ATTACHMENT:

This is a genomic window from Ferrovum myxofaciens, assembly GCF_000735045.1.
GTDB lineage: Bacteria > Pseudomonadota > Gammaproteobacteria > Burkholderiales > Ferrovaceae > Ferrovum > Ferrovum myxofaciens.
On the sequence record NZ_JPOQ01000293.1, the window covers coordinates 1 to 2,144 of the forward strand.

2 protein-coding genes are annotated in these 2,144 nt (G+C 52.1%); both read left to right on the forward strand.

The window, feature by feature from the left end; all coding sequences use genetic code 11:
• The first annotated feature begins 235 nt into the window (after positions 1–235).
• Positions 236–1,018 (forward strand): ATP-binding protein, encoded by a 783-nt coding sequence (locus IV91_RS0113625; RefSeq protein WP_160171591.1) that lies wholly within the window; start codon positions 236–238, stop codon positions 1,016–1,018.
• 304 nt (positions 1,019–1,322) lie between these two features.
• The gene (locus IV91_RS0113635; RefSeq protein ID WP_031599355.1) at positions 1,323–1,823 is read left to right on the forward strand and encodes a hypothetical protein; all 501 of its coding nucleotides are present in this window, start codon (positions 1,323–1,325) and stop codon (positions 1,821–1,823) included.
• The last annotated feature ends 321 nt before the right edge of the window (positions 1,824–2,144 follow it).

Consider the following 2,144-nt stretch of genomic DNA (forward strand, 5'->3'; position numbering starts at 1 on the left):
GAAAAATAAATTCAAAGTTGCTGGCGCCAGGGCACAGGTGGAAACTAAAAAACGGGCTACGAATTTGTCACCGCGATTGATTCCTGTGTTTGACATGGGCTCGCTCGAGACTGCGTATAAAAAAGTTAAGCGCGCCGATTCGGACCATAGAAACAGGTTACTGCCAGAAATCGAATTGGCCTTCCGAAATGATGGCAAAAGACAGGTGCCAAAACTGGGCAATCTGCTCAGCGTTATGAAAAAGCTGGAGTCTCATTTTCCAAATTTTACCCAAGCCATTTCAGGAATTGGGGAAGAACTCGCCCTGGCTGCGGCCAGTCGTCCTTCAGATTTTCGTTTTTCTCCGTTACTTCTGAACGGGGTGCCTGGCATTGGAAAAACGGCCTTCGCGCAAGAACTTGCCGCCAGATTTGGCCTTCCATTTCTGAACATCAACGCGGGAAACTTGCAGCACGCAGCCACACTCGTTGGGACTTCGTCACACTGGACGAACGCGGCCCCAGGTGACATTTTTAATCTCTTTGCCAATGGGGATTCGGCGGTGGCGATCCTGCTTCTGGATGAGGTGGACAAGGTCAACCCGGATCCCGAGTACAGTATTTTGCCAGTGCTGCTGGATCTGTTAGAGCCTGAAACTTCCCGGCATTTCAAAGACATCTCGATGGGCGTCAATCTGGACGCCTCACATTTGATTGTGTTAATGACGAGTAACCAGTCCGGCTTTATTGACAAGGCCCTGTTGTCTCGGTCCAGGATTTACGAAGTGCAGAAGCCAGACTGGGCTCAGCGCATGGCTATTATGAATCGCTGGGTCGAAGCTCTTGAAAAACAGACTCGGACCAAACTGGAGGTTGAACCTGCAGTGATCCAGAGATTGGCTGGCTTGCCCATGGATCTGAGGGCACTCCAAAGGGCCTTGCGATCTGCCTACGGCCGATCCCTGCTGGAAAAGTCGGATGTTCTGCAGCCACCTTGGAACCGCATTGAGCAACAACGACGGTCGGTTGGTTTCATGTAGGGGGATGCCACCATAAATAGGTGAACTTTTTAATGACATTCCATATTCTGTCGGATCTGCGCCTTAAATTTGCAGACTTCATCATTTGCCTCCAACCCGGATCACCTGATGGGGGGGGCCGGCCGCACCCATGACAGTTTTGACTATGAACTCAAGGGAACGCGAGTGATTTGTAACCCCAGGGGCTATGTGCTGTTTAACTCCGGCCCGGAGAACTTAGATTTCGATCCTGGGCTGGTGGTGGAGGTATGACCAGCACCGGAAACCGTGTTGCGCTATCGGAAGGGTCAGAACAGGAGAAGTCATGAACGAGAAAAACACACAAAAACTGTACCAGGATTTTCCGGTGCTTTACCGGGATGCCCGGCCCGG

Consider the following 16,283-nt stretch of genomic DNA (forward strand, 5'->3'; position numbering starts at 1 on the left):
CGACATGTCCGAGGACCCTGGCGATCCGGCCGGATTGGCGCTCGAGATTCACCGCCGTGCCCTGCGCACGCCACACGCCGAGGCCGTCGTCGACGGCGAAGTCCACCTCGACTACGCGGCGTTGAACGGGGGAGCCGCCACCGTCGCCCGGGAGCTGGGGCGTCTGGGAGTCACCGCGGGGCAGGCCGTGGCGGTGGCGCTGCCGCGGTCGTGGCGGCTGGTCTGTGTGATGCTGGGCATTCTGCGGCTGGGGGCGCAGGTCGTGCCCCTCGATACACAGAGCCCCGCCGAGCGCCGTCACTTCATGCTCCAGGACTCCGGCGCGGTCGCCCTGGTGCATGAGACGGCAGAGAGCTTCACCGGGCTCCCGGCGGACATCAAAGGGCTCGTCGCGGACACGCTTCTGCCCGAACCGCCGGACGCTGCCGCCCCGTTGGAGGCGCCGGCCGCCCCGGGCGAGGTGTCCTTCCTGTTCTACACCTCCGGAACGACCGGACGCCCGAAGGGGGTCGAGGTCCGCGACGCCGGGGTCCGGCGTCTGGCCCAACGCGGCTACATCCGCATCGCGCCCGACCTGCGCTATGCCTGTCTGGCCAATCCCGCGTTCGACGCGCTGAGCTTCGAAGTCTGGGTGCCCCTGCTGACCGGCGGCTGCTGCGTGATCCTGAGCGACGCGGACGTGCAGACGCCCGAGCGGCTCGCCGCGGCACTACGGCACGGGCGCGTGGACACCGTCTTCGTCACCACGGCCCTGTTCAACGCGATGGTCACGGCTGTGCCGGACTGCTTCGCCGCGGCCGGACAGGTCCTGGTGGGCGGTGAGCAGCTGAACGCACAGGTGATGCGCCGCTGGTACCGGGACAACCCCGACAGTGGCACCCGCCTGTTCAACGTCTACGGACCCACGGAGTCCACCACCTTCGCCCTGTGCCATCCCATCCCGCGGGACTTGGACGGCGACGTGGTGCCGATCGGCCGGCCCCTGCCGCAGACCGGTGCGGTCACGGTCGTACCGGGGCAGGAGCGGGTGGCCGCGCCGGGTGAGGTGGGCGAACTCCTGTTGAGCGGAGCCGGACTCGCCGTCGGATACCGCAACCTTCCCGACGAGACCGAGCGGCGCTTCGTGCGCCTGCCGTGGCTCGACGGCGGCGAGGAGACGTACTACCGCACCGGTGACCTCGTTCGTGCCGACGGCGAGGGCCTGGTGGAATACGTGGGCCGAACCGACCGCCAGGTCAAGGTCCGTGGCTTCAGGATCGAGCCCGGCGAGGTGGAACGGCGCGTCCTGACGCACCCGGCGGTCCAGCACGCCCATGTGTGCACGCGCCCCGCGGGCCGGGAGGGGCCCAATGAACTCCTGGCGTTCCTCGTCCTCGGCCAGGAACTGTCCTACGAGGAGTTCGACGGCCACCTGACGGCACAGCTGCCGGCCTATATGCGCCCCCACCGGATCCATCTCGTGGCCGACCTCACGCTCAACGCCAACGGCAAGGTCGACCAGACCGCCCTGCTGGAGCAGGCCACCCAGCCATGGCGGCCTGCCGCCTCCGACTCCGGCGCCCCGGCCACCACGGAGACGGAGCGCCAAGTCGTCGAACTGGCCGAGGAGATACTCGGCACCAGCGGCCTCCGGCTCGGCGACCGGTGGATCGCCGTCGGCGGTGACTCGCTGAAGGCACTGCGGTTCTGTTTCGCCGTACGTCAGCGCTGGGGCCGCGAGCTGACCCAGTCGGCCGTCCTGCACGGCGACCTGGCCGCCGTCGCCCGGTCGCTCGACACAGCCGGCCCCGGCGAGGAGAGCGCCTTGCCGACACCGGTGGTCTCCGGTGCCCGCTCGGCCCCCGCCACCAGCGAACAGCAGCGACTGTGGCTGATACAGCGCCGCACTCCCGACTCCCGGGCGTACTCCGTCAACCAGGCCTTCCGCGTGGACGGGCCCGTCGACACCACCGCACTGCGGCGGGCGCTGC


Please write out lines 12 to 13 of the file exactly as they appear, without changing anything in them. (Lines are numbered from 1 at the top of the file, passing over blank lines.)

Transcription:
GAAAAATAAATTCAAAGTTGCTGGCGCCAGGGCACAGGTGGAAACTAAAAAACGGGCTACGAATTTGTCACCGCGATTGATTCCTGTGTTTGACATGGGCTCGCTCGAGACTGCGTATAAAAAAGTTAAGCGCGCCGATTCGGACCATAGAAACAGGTTACTGCCAGAAATCGAATTGGCCTTCCGAAATGATGGCAAAAGACAGGTGCCAAAACTGGGCAATCTGCTCAGCGTTATGAAAAAGCTGGAGTCTCATTTTCCAAATTTTACCCAAGCCATTTCAGGAATTGGGGAAGAACTCGCCCTGGCTGCGGCCAGTCGTCCTTCAGATTTTCGTTTTTCTCCGTTACTTCTGAACGGGGTGCCTGGCATTGGAAAAACGGCCTTCGCGCAAGAACTTGCCGCCAGATTTGGCCTTCCATTTCTGAACATCAACGCGGGAAACTTGCAGCACGCAGCCACACTCGTTGGGACTTCGTCACACTGGACGAACGCGGCCCCAGGTGACATTTTTAATCTCTTTGCCAATGGGGATTCGGCGGTGGCGATCCTGCTTCTGGATGAGGTGGACAAGGTCAACCCGGATCCCGAGTACAGTATTTTGCCAGTGCTGCTGGATCTGTTAGAGCCTGAAACTTCCCGGCATTTCAAAGACATCTCGATGGGCGTCAATCTGGACGCCTCACATTTGATTGTGTTAATGACGAGTAACCAGTCCGGCTTTATTGACAAGGCCCTGTTGTCTCGGTCCAGGATTTACGAAGTGCAGAAGCCAGACTGGGCTCAGCGCATGGCTATTATGAATCGCTGGGTCGAAGCTCTTGAAAAACAGACTCGGACCAAACTGGAGGTTGAACCTGCAGTGATCCAGAGATTGGCTGGCTTGCCCATGGATCTGAGGGCACTCCAAAGGGCCTTGCGATCTGCCTACGGCCGATCCCTGCTGGAAAAGTCGGATGTTCTGCAGCCACCTTGGAACCGCATTGAGCAACAACGACGGTCGGTTGGTTTCATGTAGGGGGATGCCACCATAAATAGGTGAACTTTTTAATGACATTCCATATTCTGTCGGATCTGCGCCTTAAATTTGCAGACTTCATCATTTGCCTCCAACCCGGATCACCTGATGGGGGGGGCCGGCCGCACCCATGACAGTTTTGACTATGAACTCAAGGGAACGCGAGTGATTTGTAACCCCAGGGGCTATGTGCTGTTTAACTCCGGCCCGGAGAACTTAGATTTCGATCCTGGGCTGGTGGTGGAGGTATGACCAGCACCGGAAACCGTGTTGCGCTATCGGAAGGGTCAGAACAGGAGAAGTCATGAACGAGAAAAACACACAAAAACTGTACCAGGATTTTCCGGTGCTTTACCGGGATGCCCGGCCCGG

Consider the following 16,283-nt stretch of genomic DNA (forward strand, 5'->3'; position numbering starts at 1 on the left):